The below blog is by Brian Geldin and reprinted from The Film Panel Notetaker
Nugent: In looking at the film again I realized, with the exception of one shot, there really isn’t sync sound footage in the film. What sort of guiding principle do you have in your editing choices?
Dews: I think a lot of the things I’m happiest with about the film happened through necessity. I really had no sync film, except for…the black and white television interview with Charley…The majority of the footage of the original material is from about 10 years earlier…I basically worked out this idea where I would use the images in a very poetic, sort of metaphorical way…One of the things that interested me about the material was that in the visual, you’re presenting a classical view of the ‘50s where everything’s kind of shiny and new and everybody’s very happy, but on the tapes, it’s a very subterranean view of what’s going on, sort of whispered secrets…I really thought the juxtaposition was very beautiful because I feel like a lot of the pressure of the ‘50s and the later explosion from the ‘60s that were put onto people was this idea that everything had to be perfect on the outside and I think that caused a lot of anguish. The guiding principle I used was can I use a person that’s talking? If I can’t use a person that’s talking, is there some image that I have that says something to what they’re saying or contradicts it in some way?…It really became like trying to make one puzzle out of a box of maybe 20 different images.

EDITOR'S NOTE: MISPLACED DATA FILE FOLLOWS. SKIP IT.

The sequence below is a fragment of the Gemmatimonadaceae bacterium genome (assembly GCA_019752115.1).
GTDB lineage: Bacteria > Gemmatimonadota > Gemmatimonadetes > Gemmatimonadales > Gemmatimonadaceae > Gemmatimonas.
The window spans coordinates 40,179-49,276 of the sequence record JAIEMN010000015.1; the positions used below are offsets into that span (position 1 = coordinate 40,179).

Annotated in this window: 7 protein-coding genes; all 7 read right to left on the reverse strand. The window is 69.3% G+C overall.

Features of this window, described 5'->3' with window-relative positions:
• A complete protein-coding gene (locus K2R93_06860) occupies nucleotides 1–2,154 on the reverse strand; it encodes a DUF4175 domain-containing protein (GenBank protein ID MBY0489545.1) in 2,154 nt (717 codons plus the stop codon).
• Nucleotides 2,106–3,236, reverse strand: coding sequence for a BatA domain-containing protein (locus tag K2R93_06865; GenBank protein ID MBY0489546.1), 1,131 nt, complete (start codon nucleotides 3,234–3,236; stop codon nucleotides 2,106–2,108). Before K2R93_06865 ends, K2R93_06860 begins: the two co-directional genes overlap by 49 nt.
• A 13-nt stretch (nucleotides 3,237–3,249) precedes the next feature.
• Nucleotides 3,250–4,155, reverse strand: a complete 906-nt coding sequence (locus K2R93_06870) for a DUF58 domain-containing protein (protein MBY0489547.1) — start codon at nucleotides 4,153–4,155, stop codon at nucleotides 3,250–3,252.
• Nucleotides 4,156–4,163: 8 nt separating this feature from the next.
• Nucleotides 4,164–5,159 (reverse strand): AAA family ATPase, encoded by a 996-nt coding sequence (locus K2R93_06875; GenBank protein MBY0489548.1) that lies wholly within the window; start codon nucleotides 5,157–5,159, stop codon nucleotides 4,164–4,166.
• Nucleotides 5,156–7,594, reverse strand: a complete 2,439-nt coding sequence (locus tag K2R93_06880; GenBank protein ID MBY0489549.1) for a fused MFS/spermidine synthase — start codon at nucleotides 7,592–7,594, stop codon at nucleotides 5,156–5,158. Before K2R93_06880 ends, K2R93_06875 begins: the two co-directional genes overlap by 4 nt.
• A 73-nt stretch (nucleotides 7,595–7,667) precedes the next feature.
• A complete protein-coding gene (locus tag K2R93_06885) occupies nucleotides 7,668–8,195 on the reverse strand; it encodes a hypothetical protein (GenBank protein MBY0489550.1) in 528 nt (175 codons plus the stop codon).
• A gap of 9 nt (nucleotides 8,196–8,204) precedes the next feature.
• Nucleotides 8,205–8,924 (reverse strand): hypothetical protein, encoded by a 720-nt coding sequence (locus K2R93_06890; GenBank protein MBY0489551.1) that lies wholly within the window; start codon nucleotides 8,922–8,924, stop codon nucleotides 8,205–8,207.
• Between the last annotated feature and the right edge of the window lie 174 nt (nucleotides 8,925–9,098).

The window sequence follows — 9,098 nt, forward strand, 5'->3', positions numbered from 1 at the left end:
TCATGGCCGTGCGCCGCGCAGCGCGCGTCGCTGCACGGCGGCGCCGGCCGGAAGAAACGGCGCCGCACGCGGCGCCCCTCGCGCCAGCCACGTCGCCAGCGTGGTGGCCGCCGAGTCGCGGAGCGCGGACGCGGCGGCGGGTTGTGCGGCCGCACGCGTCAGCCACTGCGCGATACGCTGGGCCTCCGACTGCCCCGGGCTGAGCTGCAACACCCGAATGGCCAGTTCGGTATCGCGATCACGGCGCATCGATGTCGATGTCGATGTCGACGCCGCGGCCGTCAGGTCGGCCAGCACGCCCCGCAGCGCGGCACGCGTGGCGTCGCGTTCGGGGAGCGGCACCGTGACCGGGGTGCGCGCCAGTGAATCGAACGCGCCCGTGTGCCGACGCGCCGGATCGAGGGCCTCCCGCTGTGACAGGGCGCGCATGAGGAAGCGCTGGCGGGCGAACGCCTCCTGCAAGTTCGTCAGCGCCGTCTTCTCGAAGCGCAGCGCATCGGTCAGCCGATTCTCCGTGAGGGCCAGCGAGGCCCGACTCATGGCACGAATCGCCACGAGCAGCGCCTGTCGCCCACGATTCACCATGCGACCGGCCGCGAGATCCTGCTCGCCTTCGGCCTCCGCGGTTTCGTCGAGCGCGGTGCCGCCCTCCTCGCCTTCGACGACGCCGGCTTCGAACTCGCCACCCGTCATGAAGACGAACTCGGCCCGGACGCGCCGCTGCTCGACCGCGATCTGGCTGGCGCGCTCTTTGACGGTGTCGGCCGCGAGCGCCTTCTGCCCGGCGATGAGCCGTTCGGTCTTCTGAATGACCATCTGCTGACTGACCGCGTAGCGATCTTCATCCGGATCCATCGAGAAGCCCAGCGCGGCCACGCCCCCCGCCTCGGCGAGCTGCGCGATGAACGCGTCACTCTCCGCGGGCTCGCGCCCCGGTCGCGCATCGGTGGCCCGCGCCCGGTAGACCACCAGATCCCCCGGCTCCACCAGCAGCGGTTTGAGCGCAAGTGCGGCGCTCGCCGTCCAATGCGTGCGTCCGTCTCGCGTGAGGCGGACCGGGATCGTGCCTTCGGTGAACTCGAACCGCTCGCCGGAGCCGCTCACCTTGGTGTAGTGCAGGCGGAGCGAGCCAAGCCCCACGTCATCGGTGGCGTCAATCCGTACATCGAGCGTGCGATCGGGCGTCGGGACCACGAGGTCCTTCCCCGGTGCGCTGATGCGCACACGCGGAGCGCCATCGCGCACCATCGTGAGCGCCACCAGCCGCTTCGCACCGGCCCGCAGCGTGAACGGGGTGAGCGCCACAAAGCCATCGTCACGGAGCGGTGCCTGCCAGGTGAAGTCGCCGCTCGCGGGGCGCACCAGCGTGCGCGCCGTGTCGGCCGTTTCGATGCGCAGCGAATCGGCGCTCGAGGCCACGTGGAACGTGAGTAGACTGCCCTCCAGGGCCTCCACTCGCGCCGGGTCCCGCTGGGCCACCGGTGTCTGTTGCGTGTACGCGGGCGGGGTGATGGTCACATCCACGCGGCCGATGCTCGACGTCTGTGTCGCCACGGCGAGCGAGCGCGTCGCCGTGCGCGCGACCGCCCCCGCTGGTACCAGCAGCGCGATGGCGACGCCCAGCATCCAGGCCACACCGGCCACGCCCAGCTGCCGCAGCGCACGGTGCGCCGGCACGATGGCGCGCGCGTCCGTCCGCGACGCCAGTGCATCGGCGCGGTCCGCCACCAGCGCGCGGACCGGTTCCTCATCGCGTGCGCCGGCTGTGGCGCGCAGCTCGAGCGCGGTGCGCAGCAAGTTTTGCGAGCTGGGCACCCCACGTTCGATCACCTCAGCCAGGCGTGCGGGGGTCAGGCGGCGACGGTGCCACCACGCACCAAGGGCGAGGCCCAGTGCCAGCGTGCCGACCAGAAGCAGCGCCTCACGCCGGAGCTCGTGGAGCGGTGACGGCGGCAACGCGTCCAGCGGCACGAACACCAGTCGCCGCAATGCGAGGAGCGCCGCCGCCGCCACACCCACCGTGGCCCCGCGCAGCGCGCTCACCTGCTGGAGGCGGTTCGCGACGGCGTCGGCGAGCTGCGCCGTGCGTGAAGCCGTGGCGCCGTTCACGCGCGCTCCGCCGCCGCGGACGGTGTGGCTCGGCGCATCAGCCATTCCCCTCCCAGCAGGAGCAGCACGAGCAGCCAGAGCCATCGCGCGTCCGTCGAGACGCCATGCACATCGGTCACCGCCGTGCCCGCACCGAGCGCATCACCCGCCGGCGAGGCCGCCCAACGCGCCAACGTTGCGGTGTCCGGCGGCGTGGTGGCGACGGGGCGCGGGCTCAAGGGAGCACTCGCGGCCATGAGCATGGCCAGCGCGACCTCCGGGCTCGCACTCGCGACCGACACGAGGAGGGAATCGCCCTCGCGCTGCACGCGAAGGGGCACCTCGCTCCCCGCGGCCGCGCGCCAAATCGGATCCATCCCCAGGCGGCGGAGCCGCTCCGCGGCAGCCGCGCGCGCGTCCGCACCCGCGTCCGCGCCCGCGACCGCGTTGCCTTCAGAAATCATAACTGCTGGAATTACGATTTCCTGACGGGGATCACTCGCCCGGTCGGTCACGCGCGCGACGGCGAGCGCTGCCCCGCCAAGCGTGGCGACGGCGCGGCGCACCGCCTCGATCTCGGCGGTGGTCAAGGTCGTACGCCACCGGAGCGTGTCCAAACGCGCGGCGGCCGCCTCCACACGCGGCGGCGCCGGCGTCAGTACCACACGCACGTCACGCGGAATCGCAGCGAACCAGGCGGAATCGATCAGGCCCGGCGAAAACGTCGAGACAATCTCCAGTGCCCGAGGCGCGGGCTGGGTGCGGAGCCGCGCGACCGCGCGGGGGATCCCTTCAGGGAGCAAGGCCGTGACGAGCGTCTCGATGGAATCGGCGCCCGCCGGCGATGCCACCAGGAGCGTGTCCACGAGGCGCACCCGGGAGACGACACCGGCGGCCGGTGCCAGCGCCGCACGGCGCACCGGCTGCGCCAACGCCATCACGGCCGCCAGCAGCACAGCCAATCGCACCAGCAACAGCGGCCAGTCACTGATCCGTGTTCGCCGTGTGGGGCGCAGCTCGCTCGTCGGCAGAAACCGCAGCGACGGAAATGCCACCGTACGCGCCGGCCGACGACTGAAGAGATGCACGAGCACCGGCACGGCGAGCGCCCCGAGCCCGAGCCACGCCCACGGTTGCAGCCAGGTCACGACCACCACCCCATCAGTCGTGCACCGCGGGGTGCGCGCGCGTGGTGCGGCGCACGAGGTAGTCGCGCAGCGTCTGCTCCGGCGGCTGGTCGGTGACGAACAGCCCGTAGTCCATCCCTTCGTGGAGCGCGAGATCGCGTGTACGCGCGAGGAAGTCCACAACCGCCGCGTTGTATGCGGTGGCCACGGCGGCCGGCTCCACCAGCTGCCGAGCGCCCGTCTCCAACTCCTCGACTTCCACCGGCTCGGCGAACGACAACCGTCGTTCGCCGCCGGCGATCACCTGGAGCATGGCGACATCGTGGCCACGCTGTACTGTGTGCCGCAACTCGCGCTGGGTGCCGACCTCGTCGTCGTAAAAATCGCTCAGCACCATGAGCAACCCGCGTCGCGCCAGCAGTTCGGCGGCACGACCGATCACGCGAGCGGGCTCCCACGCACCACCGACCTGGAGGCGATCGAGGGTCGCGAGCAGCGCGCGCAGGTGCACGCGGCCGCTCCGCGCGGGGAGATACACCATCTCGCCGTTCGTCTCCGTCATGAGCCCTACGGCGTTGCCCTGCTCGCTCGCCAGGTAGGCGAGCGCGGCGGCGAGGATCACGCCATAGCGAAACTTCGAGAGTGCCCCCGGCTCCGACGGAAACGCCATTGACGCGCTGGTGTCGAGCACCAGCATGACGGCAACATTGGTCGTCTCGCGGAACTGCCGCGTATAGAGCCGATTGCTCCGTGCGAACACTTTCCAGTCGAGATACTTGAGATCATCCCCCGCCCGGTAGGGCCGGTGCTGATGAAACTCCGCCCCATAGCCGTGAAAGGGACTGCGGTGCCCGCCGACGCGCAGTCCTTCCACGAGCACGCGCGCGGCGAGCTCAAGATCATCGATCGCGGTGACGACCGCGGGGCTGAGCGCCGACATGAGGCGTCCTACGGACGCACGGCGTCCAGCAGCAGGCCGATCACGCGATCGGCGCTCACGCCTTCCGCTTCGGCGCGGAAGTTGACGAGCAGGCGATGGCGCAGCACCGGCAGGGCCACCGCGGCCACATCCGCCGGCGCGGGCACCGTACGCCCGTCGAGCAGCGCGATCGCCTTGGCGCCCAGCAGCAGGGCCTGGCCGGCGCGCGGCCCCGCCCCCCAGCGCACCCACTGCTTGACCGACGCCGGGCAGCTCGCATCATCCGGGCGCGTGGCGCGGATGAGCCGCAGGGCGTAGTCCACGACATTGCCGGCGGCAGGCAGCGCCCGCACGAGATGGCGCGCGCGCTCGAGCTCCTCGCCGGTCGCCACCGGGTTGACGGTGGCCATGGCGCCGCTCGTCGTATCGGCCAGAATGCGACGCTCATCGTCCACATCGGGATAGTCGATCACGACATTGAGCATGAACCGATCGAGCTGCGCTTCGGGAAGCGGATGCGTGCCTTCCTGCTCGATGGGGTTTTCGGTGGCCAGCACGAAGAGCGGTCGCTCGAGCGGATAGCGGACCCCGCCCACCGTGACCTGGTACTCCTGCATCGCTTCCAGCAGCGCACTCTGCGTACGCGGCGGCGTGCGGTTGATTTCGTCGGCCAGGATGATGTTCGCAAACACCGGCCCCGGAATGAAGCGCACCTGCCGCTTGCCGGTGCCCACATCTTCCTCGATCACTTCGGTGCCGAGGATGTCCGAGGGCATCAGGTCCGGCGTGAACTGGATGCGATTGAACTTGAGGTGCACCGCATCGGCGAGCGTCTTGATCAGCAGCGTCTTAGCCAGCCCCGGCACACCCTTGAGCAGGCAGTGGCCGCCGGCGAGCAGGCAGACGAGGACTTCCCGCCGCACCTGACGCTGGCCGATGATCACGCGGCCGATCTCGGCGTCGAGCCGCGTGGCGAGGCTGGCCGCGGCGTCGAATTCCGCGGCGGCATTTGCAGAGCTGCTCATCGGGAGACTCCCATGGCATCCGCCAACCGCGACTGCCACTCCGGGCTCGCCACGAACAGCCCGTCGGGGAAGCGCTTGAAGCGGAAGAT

Nugent: How much do you think the time period compares now from 40 years ago in respect to the social morays, the state of psychiatry and communication challenges?
Dews: I was really shocked in just the way the whole situation seems extremely conditioned by the times and the belief system of the times. The whole thing with their sort of love of psychiatry comes true in the visual footage of their love of trains and airplanes and tape recorders. All of this stuff somehow is part of the same thing…It made me wonder how much of what I do or how my life is conditioned by my time, emails and cell phones, things like that that they didn’t have. I always kept thinking that my grandmother had one of the first driver’s licenses in the state when she was young and they didn’t have telephones when she was born. Her father was a great fan of telegrams…I think they were a transitional couple maybe. That they were sort of stepping from the 19th Century into the 21st in some way because of the decisions they made and the beliefs they had, but…for some reason or another they couldn’t see through to get divorced…I struggled with this idea that they were so advanced and so modern in some senses and just not in others.
Nugent: How do you think this film would have been different if it wasn’t your family?
Dews: I can’t really answer that, but I try to think of it as if it was somebody else’s family, but they were just characters in a way. I don’t know in what sense that I succeeded, but a lot of people at first found this material and decided to make a film kind of pushed me in a direction where I can do a personal documentary about my discovery of these secrets of my family. I just felt that it would be such a disservice of the material. The material was so powerful and these voices kind of whispering at you from beyond the grave would be so much more compelling than whatever experience I could have of the material.
Some photos from the reception that followed at 99 Below: